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Suitcase Carry Exercise For Bulletproofing The Lower Back

Are you tired of doing boring old ab exercises that are not giving you the results you want? Do you struggle with back pain and certain functional movements? Do you want a stronger and more stable core? Fix these problems by adding the suitcase carry exercise to your workout routine.  

Suitcase Carry Exercise

Benefits Of The Suitcase Carry Exercise:

The suitcase carry exercise is one of the best oblique exercises for core strength, lower back health, stability, and overall functionality.  Unlike your traditional sit-up, side twist, or any other ab exercise done sitting or lying down; the suitcase carry requires much more of a full body effort with an emphasis on the low back and abdominals. 

The suitcase carry exercise is very beneficial for injury prevention, especially if you suffer from lower back pain when bending overBuilding muscle around the spine will act as a bulletproofing agent against injury. 

As Dr. Stuart McGill preaches, spinal stiffness is how well you can resist movement.  This will be one of your best indicators of living with a pain-free back.


How To Suitcase Carry Exercise Tutorial:

Being a relatively easy exercise, the suitcase carry exercise is all about posture and keeping an upright and sturdy frame.  Pull your shoulders back while keeping them level along with your hips.  Make sure you're not leaning too far to one side while also not overcompensating the weight.  Doing the suitcase carry exercise in front of a mirror to begin is a great way to hold yourself accountable by correcting any flaws you have in your form.  Finally, choose a comfortable weight that allows you to emphasize your form before you test your strength.

Below is a step-by-step video I made for you to master the suitcase carry exercise.


Suitcase Carry Exercise Targeted Muscle Groups:

What makes the suitcase carry exercise so great is that the exercise targets so many important core muscles in the midsection.  The suitcase carry exercise targets the Quadratus Lumborum, the obliques (read more about oblique twists), the abdominal muscles, and the multifidus spinal erectors in the lower back. 

QL Muscle

Muscles such as the Quadratus Lumborum [See Image] and obliques are often neglected when it comes to strengthening your core.  Being located in a more difficult and forgotten-about location, the Quadratus Lumborum and obliques are very receptive to becoming weak which can lead to injury.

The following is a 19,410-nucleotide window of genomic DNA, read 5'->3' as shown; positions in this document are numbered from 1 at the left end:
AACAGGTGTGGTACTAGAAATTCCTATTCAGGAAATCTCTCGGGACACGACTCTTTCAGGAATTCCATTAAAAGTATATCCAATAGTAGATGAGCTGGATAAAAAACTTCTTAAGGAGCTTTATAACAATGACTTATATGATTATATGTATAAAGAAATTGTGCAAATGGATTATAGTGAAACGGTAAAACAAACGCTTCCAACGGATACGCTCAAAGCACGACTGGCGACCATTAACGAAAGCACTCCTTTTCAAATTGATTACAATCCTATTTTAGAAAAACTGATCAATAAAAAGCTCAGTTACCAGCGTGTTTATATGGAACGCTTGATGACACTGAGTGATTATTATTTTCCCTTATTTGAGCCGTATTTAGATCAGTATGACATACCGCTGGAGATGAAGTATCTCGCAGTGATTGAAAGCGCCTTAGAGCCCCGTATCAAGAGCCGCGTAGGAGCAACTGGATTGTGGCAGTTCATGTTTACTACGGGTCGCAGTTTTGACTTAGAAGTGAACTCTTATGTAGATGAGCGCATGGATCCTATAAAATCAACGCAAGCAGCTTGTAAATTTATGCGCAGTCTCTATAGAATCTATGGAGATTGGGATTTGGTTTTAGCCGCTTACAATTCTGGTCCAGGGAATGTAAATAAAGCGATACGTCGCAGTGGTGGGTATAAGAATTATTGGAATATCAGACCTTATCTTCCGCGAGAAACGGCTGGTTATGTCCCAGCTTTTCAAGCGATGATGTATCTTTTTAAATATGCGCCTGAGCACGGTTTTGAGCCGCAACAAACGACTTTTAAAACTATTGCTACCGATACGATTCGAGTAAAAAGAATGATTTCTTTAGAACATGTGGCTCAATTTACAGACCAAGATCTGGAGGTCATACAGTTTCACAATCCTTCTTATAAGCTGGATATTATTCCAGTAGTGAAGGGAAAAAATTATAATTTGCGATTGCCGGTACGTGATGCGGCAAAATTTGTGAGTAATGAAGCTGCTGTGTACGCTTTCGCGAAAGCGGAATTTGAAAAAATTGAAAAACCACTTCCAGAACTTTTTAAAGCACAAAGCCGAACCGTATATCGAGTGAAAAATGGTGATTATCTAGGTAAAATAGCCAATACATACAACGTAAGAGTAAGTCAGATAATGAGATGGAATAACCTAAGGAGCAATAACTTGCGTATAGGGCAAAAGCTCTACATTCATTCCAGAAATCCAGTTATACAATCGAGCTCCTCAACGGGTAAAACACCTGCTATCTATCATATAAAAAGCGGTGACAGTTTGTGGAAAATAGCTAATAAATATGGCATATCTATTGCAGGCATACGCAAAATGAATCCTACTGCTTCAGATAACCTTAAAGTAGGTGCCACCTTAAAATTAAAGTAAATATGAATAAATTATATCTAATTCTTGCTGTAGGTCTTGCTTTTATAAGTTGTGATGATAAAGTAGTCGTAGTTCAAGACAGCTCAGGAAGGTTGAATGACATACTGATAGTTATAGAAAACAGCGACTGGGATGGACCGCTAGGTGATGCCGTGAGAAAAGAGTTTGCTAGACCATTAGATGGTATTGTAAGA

Suitcase Carry Exercise Pain Relief:

When weak and left unattended the Quadratus Lumborum muscle tissue becomes stiff and tense, resulting in pain.  Releasing tightness and overall pain in the Quadratus Lumborum in most cases requires a muscle professional such as a chiropractor. However, if you do not want to leave your house and spend hundreds of dollars, another great option is using a personal massage tool. 

Suitcase carry exercise - QL Claw

An awesome and easy-to-use tool that has helped me and many others is the QL Claw.  The QL Claw is built specifically for getting into those deep hard-to-reach places that your typical foam roller or lacrosse ball is not designed for.

Read our Testimonial Page and how the QL Claw has helped top-level athletes, trainers, and therapists.



Additional Low Back Programs:

For more help regarding low back pain, tightness, strengthening, and mobility, below are two programs designed for helping you get the proper tools you need for living a pain-free life.  Low back problems are a MASSIVE problem in today's world and even if you do not currently have any issues, it is important to take care of your low back before it's too late.

Flexible Back 2.0 - Lower Back Flexibility Program

Back Of Steel - Lower Back Strengthening Program


Suitcase carry - Low back strengthening program


Now that you've read about the suitcase carry exercise, check out our page on back workouts at home and Smith Machine Back Workouts!


[1] Donnelly, Joseph M. Travell, Simons & Simons Myofascial Pain and Dysfunction: the Trigger Point Manual. 3rd ed., Wolters Kluwer Health, 2019.

[2] Davies, Clair, and Amber Davies. The Trigger Point Therapy Workbook: Your Self-Treatment Guide for Pain Relief. 3rd ed., New Harbinger Publications, Inc., 2013.

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